News from the Dhaka Sikh Gurudwara, Bangladesh
DHAKA - Practicing what he preaches has won Sikh priest Bhai Piara Singh many admirers in Dhaka, the capital of overwhelming Muslim Bangladesh.
Singh came to Bangladesh eight years ago from India to head the main Gurdwara, or Sikh temple, in Dhaka, where his doctrine of peace and generosity to all mankind has made its mark on Bengalis of all faiths -- and helped keep his community safe.
"People respect us," Singh told Reuters. "Often I get a chance to speak at inter-religion discussions."
"Never we had a communal problem nor did I hear of any. People of all religions visit us. Muslims often donate (money) to help us run the Gurdwara," he added. Reference:: Sikh Philosophy Network http://www.sikhphilosophy.net/sikh-news/14905-granthi-ji-dhaka-gurudwara-wins-hearts.html
Sectarian violence has often erupted in impoverished Bangladesh, which is also wracked by political unrest. Sunni Muslim militants have attacked other Muslim sects and bombed churches within the past few years.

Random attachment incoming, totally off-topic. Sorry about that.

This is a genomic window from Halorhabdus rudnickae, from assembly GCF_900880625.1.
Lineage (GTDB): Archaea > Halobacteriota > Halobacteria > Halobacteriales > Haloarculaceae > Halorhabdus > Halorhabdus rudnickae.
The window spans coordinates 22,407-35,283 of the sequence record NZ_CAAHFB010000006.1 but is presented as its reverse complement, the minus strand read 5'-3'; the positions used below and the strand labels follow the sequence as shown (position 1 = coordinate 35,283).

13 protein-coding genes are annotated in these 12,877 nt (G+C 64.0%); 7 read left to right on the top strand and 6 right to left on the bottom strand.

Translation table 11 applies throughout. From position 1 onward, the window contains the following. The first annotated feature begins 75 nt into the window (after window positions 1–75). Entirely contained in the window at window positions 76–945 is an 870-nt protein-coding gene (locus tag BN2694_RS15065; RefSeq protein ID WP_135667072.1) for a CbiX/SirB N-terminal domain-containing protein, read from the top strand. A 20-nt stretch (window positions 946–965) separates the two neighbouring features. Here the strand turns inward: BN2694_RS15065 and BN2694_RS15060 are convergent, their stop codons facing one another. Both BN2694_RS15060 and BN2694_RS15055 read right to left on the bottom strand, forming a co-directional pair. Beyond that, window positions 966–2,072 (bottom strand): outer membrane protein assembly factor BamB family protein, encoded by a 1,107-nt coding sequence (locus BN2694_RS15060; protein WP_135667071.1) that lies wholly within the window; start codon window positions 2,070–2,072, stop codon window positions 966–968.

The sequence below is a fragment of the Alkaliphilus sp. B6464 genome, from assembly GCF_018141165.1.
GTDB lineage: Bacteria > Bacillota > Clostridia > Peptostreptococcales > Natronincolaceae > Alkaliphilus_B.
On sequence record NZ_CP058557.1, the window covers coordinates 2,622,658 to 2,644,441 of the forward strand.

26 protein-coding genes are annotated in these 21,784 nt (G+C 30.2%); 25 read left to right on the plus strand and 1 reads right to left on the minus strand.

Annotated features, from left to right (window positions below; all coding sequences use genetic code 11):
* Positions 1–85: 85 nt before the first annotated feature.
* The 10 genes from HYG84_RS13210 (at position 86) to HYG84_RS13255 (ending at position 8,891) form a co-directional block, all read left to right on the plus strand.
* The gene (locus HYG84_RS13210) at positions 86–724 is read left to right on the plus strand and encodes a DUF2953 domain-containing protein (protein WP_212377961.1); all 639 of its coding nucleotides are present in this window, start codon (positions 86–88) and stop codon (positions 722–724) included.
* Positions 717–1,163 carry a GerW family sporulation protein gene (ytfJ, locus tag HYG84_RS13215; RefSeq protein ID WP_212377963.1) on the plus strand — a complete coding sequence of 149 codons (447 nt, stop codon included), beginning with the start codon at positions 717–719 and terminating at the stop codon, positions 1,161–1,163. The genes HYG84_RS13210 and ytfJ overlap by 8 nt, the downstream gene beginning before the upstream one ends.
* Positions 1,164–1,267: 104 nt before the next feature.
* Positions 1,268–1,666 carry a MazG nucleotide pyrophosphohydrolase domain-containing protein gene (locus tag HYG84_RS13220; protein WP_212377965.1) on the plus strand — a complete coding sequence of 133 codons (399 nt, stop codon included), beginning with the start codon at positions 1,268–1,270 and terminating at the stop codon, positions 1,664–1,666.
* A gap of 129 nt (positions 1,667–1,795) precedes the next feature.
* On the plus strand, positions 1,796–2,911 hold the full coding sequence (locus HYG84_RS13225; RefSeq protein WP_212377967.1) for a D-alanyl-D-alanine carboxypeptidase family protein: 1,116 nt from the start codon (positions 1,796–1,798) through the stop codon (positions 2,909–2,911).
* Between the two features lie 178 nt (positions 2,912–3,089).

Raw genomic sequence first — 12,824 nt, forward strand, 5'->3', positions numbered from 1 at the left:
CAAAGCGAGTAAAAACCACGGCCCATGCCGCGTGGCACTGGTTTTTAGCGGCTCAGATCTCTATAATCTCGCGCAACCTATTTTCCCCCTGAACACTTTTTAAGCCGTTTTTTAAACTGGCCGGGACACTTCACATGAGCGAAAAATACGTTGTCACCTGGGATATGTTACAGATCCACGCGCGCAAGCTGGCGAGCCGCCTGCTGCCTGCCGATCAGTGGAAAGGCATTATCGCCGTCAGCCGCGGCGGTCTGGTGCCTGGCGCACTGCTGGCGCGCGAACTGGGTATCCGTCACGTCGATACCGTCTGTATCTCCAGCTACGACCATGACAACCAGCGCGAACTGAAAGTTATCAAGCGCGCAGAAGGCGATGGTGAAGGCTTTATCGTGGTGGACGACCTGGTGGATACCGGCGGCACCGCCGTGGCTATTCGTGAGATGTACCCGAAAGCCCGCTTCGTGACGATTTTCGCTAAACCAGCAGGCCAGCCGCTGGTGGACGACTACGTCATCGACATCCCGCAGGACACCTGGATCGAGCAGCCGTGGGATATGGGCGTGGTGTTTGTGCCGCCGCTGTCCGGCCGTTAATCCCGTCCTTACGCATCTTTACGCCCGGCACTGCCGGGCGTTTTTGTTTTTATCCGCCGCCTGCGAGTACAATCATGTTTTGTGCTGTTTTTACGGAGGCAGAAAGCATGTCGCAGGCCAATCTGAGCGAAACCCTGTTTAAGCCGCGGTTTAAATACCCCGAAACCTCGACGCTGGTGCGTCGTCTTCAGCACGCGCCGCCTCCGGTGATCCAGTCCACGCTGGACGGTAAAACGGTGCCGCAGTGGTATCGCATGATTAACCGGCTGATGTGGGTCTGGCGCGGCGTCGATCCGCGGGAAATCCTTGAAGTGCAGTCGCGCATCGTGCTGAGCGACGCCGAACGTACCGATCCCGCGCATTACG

But the Gurdwara, which is inside Dhaka University's campus, has so far been spared. The century-old building is protected by the authorities but also fondly preserved by students, who often engage in gunbattles on campus.Reference:: Sikh Philosophy Network http://www.sikhphilosophy.net/showthread.php?t=14905
"All religions preach non-violence, no hatred and love. The Sikhs are a true reflection of that and so they are loved by all," said Atiqur Rahman, Muslim who attended Dhaka University.
Sikhs are a major religious community in mainly Hindu India, but they number only a few thousand in Bangladesh, where few wear the traditional turban and heavy beards.
The Gurdwara host annual feasts in November, January and April, which politicians and diplomats attend, regardless of their faith. They all eat vegetarian meals and sing Sikh songs.
The temple is one of five offering Friday and Saturday masses to the followers of Guru Nanak, who founded the Sikh faith centuries ago.
Hindus often take part in these prayers and sometimes Muslims come to listen as well. Many praise Singh.
Ratan Kumar, a Hindu, said he visited the Gurdwara almost every Friday for last 12 years. "I find it (Sikh religion) very liberal and kind."
"Whoever believes in one God is welcome here. There is no bar," he added.
Singh and other Sikhs also offer food to anyone who visits the temple on Fridays, attracting a big crowd from all faiths. On Saturdays, the temple gives food to poor children.
"We offer cooked food to children who otherwise find it difficult to find a meal," said Singh. "It's once in a week, but that gives them satisfaction and pleasure for a day."
SOURCE : Reuters.com